Redacted from article by Paul Sperry appearing in the Washington Post
September 4, 2016
How the FBI went easy on Hillary Clinton ( You may remember Bill Clinton, by happenstance, walked over to US Attorney General Loretta E. Lynch’s private US government plane for a chat at the Phoenix airport while Hillary Clinton’s emails were the subject of multiple investigations and lawsuits. Hillary Clinton’s aides had already given depositions in one legal challenge just before the head of the FBI, James Comey, was to appear before the Congressional Investigation Comm.
Shortly afterward, Comey appeared before the Congressional Committee and proceeded to lie through his teeth, exonerating Hillary Clinton from criminal prosecution while ruining his whole career of respectability in desperate fear of Clinton retaliation.) jsk
The FBI interviewed former Secretary of State Hillary Clinton, one of the final steps in the ongoing criminal investigation into alleged mishandling of classified information. Clinton was interviewed for more than three hours. Top aides Huma Abedin and Cheryl Mills were interviewed earlier this year. Former Clinton staffer Brian Pagliano, who was hired to set up the private server in Clinton’s home, was given immunity by the FBI and has been cooperating. During a separate deposition conducted by Judicial Watch, Pagliano plead the Fifth more than 125 times. More than 2000 pieces of classified information, including top secret information, have been found on Clinton’s server.
Yet despite signs that Clinton’s former chief of staff Cheryl Mills obstructed efforts by investigators to obtain Clinton’s emails, the FBI invited Mills to attend Clinton’s interview at FBI headquarters as one of her lawyers.
“It’s absolutely outrageous,” Judicial Watch president Tom Fitton said.
“The FBI saw massive document destruction and clear intent to withhold material evidence,” he added, “and they just ignored that obstruction, and even let her sit in on the interview.”
The smoking gun is on Page 16 of the FBI’s 47-page report. It details how Mills ultimately made the determinations about which emails should be preserved before she and Clinton decided to delete the rest as “personal.” Clinton conducted both government and personal business using a personal email account — clintonemail.com — tied to an unsecured server set up in the basement of her New York home.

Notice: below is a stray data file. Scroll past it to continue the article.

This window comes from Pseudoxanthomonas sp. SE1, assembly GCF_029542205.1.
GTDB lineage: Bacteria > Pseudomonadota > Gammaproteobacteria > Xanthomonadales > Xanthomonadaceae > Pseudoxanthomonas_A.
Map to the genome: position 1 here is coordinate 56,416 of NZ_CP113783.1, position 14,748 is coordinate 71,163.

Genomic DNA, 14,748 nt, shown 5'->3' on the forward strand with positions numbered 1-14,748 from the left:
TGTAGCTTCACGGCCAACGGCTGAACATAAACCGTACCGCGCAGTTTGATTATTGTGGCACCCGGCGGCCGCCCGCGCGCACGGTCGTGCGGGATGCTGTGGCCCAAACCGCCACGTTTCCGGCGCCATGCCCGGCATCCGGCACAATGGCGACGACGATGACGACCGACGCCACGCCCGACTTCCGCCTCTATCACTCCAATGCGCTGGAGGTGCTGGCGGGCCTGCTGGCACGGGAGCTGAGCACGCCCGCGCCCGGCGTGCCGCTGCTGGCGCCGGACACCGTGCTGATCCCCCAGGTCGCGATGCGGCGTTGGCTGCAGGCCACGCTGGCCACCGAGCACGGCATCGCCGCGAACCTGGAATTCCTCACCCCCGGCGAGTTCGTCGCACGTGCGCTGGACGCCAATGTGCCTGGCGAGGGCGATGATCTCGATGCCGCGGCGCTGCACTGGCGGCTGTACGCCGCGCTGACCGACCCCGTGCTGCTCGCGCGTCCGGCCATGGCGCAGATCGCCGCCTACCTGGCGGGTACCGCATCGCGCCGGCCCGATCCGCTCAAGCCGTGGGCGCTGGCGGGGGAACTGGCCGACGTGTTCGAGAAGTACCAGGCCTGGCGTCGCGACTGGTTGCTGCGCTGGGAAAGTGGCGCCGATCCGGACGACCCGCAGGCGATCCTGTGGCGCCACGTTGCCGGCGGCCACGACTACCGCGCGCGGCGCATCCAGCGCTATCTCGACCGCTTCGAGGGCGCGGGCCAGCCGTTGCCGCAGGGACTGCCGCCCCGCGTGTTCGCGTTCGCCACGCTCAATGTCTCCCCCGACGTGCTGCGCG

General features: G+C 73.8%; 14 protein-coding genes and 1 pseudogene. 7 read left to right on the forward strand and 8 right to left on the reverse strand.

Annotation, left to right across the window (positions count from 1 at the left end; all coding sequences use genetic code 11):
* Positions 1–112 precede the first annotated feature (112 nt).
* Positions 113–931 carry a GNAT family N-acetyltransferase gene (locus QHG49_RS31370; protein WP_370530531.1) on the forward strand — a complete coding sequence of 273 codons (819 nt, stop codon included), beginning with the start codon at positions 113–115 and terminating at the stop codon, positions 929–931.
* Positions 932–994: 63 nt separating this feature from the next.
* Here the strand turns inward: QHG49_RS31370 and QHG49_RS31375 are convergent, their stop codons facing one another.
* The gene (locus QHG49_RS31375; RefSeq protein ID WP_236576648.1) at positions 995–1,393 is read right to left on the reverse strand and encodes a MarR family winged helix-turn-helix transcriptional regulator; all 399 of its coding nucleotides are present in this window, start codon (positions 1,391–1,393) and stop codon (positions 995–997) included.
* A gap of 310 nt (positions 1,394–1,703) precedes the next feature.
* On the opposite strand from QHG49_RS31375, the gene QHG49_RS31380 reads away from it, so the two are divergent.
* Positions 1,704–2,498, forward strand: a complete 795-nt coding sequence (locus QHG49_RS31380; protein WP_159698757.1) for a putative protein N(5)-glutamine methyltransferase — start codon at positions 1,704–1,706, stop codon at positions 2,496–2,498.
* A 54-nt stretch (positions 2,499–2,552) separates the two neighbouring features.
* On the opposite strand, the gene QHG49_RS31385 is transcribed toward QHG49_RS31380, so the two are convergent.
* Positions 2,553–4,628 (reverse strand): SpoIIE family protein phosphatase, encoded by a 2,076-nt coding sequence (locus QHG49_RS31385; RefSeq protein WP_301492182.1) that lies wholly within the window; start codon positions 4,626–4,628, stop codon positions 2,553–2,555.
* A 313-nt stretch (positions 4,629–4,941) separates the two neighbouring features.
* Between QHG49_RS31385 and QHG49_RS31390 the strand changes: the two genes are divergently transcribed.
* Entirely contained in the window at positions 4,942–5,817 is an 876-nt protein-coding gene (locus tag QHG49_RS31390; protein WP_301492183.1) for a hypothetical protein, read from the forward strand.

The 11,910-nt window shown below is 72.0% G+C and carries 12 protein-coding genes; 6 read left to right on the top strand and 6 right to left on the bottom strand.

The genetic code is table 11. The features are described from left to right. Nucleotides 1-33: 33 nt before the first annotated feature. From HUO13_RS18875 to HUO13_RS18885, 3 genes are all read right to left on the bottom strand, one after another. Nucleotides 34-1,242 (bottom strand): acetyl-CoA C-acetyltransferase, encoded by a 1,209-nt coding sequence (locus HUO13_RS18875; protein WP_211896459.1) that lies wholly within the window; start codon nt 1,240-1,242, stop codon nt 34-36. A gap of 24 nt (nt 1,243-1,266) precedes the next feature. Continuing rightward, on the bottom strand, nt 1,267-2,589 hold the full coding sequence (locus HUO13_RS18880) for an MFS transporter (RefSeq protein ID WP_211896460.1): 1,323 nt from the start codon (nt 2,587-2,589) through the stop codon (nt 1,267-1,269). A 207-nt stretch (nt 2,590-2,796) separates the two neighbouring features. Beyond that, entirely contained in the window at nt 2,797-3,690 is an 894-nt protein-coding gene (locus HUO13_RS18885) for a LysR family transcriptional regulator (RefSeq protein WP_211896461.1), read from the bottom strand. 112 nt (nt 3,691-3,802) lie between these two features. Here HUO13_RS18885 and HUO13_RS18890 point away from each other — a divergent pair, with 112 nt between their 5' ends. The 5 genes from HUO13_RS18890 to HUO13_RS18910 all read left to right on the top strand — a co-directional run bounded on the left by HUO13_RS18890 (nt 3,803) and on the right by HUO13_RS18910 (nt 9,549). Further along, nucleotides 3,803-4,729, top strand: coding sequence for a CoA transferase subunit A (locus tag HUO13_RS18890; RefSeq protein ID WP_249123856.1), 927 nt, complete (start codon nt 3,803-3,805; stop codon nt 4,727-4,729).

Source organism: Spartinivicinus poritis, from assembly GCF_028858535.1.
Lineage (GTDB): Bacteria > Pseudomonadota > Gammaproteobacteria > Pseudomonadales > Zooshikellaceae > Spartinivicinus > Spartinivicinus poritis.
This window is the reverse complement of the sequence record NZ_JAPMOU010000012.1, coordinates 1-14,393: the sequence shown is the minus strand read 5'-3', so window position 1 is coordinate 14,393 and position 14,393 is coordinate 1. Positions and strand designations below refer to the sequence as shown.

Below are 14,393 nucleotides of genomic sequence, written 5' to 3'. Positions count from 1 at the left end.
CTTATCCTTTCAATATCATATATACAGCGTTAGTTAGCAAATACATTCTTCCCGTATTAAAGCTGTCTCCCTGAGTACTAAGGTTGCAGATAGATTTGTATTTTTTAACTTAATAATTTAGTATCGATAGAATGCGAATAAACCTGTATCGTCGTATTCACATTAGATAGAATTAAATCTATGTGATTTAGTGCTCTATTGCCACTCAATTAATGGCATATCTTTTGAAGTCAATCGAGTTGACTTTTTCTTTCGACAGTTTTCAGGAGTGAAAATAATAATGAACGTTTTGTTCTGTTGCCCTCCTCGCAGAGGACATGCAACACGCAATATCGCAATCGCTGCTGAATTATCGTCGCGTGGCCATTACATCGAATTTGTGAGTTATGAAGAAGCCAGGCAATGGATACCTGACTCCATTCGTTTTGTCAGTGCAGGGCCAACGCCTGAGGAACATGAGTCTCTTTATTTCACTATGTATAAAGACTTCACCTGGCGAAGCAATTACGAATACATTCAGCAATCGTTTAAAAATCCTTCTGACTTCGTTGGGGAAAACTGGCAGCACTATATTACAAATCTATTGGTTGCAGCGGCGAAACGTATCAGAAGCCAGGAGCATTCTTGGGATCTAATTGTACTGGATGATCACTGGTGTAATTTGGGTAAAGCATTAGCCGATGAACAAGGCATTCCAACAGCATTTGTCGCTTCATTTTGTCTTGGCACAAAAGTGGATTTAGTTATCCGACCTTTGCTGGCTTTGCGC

The FBI makes clear the procedure Mills used to sort out the emails was suspicious.
For starters, Mills was the one who ordered the server host to move the emails from the server to a laptop where she could screen them. She told investigators she could “not recall” if emails with non-gov addresses were included in the transfer. It’s unlikely they were, because an aide who helped her search told the FBI she only screened for emails sent to or from Clinton with .gov and .mil — not .com — addresses.
That means messages involving government business between Clinton and her then-deputy chief of staff Huma Abedin — the only aide who had an email account on the clintonemail.com system— were not likely captured. Nor were messages sent between Clinton and Mills and other aides using personal email addresses.
Correspondence between Clinton and Abedin (who regularly emailed her boss from firstname.lastname@example.org and HAbedin@hillaryclinton.com) is crucial, Fitton says, because Abedin acted as the go-between on requests for access to Clinton from shady foreign Clinton Foundation donors. He says the mushrooming “pay-for-play” scandal is the real reason the former secretary of state set up a private email system in the first place.
“The whole thing was designed to keep Clinton Foundation emails away from investigators,” he said.
And Mills may have been a key player in the game of hide-and-seek.
Indeed, the FBI said Mills “shredded” any copies of emails she “deemed not to be work-related” before they were turned over to State in response to requests for information from Judicial Watch, the media, Congress and the FBI. The laptop hard drive was later wiped clean using a computer program called BleachBit.
The FBI said it was “unable to obtain a complete list of keywords or named officials searched,” because Mills asserted that such information was “privileged.” In fact, when agents pressed her, Mills stormed out of the room and ended the interview. Curiously, the FBI honored her claim of privilege and did not pursue the matter.
Clinton claims she didn’t know emails marked ‘C’ were confidential
As participants in the activities under investigation, Mills and Samuelson should have been key FBI targets, yet both appeared at Clinton’s FBI interview with her phalanx of lawyers, allowing them insights into the investigation.
Paul E. Sperry is an American author, political commentator, and investigative journalist. He was a media fellow at the Hoover Institution. Sperry has previously been the Washington Bureau Chief at Investor’s Business Daily and WorldNetDaily.
(Information above compiled from multiple sources readily available on the Internet) Jerome S. Kaufman
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